BANGKOK – Col. Winthai Suvaree, a spokesman for the ruling military junta, said in a televised statement that the government had all but ruled out a connection to international terrorism after consulting with foreign agencies and motive for the attack, which struck Bangkok’s main shopping area, remained unknown on Thursday
The Thai police have identified the man being sought in the bombing, which killed 20 people, as a foreigner of Caucasian, Arab or mixed race. His image was captured by a security camera as he placed a backpack in the spot on Monday evening where, minutes later, an explosion ripped through the crowded Erawan Shrine, a Hindu site that is particularly popular with Chinese and other Asian tourists.
The national police chief, Gen. Somyot Poompanmoung, said on Thursday that the attack had probably been planned at least a month in advance and involved a team of at least 10 people, including Thais. He said it would have required carrying out a number of tasks, including surveying the target area, finding materials for building the bomb and helping the perpetrators escape.
Colonel Winthai said Chinese tourists were not believed to have been the direct target of the blast.
Two men shown in security camera footage from the shrine, whom the police had initially identified as possible accomplices, turned themselves in to the police on Thursday. The men, a Thai and his Chinese friend, are not suspects and had nothing to do with the bombing, General Prawut said.
Also on Thursday, General Prawut said the police had spoken with the driver of a tuk-tuk, a type of motorized rickshaw, who reported that he had picked up a man matching the police description of the suspect and dropped him off near the shrine before the bomb went off. He was carrying a heavy backpack, and placed it on the floor of the tuk-tuk rather than on the passenger seat next to him, General Prawut told Thai PBS, a Thai TV station.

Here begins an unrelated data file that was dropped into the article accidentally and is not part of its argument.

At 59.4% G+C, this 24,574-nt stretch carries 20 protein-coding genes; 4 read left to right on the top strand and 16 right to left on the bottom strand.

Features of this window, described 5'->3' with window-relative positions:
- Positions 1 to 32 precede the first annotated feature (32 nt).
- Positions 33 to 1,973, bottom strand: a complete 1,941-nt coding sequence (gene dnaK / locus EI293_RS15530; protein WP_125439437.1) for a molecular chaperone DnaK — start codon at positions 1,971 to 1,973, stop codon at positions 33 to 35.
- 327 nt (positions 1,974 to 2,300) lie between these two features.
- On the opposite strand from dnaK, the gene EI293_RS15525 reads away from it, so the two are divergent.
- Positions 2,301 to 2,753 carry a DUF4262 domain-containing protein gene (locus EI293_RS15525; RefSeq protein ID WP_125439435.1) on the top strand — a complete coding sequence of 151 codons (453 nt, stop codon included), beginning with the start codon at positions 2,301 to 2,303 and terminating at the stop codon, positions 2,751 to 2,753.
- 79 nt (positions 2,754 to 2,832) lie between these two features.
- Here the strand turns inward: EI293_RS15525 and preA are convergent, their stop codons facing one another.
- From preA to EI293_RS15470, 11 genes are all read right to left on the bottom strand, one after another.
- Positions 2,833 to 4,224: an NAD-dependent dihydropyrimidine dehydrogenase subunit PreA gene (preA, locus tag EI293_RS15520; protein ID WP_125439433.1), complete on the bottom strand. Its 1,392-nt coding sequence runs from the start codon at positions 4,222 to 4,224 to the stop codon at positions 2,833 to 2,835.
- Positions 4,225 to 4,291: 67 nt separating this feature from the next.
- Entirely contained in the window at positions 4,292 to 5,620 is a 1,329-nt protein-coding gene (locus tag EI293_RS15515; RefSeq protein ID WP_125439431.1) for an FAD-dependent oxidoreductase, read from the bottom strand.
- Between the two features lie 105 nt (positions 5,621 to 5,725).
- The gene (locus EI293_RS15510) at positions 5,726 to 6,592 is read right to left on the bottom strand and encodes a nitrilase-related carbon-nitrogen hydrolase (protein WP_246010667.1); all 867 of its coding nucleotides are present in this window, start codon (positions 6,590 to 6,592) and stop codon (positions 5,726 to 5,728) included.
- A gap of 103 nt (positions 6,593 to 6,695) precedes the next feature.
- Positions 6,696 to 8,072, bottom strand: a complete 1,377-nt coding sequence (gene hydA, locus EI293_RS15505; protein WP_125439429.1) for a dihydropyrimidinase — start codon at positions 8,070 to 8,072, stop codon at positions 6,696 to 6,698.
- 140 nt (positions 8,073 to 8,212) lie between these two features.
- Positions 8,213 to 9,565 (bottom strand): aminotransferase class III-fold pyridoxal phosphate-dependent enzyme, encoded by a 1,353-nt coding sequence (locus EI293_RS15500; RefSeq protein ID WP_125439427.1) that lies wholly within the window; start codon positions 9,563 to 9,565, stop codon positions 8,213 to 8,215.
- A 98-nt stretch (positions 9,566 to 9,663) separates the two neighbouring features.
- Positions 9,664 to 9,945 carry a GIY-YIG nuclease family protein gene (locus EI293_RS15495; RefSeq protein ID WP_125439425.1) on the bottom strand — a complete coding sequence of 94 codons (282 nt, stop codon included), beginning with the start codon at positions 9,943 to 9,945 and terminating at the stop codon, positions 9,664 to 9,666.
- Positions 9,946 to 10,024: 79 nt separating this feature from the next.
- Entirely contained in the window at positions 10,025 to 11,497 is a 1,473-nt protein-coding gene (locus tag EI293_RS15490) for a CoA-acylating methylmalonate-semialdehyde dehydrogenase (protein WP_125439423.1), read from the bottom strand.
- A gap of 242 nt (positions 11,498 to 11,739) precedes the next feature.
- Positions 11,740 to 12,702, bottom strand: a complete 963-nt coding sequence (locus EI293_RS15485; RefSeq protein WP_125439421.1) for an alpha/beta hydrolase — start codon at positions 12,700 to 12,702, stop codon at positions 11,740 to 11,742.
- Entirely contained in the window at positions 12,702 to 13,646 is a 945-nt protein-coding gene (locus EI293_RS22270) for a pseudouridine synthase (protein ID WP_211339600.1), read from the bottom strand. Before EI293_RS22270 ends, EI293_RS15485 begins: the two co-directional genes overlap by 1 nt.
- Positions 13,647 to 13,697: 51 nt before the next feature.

He said the police had also spoken with a motorcycle taxi driver who said he had picked up a man matching the suspect’s description after the bombing and dropped him off at Lumpini Park, a heavily populated area about two-thirds of a mile from the shrine. But the police have been unable to identify the suspect on closed-circuit television cameras.
“We haven’t found the footage of him afterwards from anywhere,” General Prawut said. “It was 7 p.m., and the CCTV footage wasn’t clear.”
Along with six Thais, the blast killed four mainland Chinese, two residents of Hong Kong, four Malaysians, an Indonesian and a Singaporean. Two additional victims remain unidentified. Colonel Winthai’s statement, which was broadcast on Thai television, was followed by versions in English and Chinese; Chinese translations of official televised statements are unusual in Thailand.
Since the blast, the Thai authorities have tightened security by setting up checkpoints and round-the-clock guards at some tourist attractions in Bangkok.
The Erawan Shrine, which was swiftly restored after the bombing, was less busy than normal Thursday morning, regular visitors said, but several groups of Chinese tourists were there. Lotuses, orchids and other flowers had been left on a fence at the shrine compound in memory of those killed, along with a sign reading “Stronger Together.”
“I came here to pray for the officials to arrest the perpetrators,” said Saowanee Yudee, 48, a regular visitor to the shrine who has worked nearby for 17 years. “I pray for peace in the country.”
Ms. Saowanee said Bangkok residents had become resilient in the face of violence, given the political turmoil of recent years that has sometimes erupted in bloodshed. The busy intersection where the Erawan Shrine sits has been the scene of such violence in the past.
But like many here, Ms. Saowanee said she found it difficult to believe that Thais had carried out the bombing at the shrine.
“We’ve seen Thai people fight in the street or burn down buildings during protests,” she said. “But aiming for massive deaths at one time like this, it doesn’t seem Thai at all.”